Designer: Crumbling Keep (@CrumblingJames)
Where to Buy: https://crumblingkeep.itch.io/deep-dark-woods
My biggest complaint about hex crawls? Too many hexes. It’s like…we get it. Enough with the hexes already. You know? Sheesh.
Luckily, the good folks over at Crumbling Keep understand my aversion to too many polygons and created the weird and wonderful Deep Dark Wood: A Tiny Hex Crawl. Deep Dark Wood is a fantastic example of efficient design. In just seven hexes, the designer managed to create a wicked little fairytale adventure that can be dropped in just about any fantasy TTRPG.
The adventure site revolves around a hag and her wereboar husband. He stalks the woods, killing and eating interlopers and she…well, she is actually pretty charming (aside from the eating human meat stuff but hey, no one’s perfect). Of the seven hexes, five relate to this pair at least tangentially, either providing more information about the couple or allowing players to meet them face to face. The other two hexes don’t tie into the overarching story, however they still do a beautiful job of reinforcing the sinister folktale theme found throughout the rest of the booklet. One talks about the world’s first owl that carries a curse for whoever kills it and the other about a mysterious antler-wearing woman with gifts of golden chains for those who sleep in her domain.
Though most of the hexes are linked, players do not need to experience them in any particular order. For that matter, they don’t even need to experience all of them to “enjoy” their visit to the Deep Dark Wood. That each hex is distinct enough to stand on its own merits while at the same time linking to a greater story/theme is a testament to clever design and to the fact that the author fully understands how sandbox adventures are supposed to work. That may sound obvious and not worth noting, but there are many, many sandbox adventures/hex crawls out there that don’t uphold that design ethos.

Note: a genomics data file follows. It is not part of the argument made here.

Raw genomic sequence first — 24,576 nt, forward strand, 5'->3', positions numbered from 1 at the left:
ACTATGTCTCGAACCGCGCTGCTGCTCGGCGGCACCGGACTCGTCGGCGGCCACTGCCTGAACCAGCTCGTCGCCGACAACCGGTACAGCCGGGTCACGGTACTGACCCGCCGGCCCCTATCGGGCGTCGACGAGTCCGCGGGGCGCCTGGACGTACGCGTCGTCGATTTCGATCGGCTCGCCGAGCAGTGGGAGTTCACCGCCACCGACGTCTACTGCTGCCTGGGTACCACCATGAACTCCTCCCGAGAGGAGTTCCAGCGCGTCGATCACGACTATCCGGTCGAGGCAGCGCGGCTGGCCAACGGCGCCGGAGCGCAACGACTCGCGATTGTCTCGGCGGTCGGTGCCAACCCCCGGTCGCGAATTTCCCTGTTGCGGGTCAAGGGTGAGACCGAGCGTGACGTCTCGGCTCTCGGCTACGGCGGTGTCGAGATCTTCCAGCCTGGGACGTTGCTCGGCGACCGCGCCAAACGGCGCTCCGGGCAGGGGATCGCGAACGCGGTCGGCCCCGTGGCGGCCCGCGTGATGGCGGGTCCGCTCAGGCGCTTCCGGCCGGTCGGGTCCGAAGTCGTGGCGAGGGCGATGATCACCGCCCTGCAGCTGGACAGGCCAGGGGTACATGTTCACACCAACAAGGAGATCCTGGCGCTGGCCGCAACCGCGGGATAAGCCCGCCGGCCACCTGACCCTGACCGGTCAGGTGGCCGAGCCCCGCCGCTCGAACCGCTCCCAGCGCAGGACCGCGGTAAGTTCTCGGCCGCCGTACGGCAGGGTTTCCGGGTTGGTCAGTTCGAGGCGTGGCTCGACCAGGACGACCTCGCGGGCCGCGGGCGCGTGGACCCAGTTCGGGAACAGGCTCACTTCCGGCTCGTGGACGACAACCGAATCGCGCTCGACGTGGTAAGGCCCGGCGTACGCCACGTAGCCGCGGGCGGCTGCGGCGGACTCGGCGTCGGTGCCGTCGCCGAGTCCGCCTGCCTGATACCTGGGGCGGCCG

Speaking of design, I don’t usually mention art and layout in my reviews but I need to make an exception here. This book is an artpunky mix of public domain etchings and manipulated images, all tied up with a grim, brooding color palette. These disparate elements should not work well together, and yet they perfectly add to the unsettling nature of the adventure site. I mean…look at this and tell me you’re not unsettled.
Deep Dark Wood is excellent as both an adventure site and as a proof of concept. I hope other designers look at how successful this product is in terms of achieving its design goals and use it to bring their own tiny settings to life. Imagine picking a few thematically-linked tiny hex crawls, shuffling them together, and creating a semi-random sandbox adventure setting on the fly! Crumbling Keep, if you’re reading this, please don’t let Deep Dark Wood be the last tiny hex crawl that you release.
DISCLAIMER: I do not know anyone involved with this game, nor did I receive anything for free in exchange for this review. Also, you can absolutely buy this game in print on Crumbling Keep’s website: https://crumblingkeep.com/
And while you’re there, check out their game Marching Order!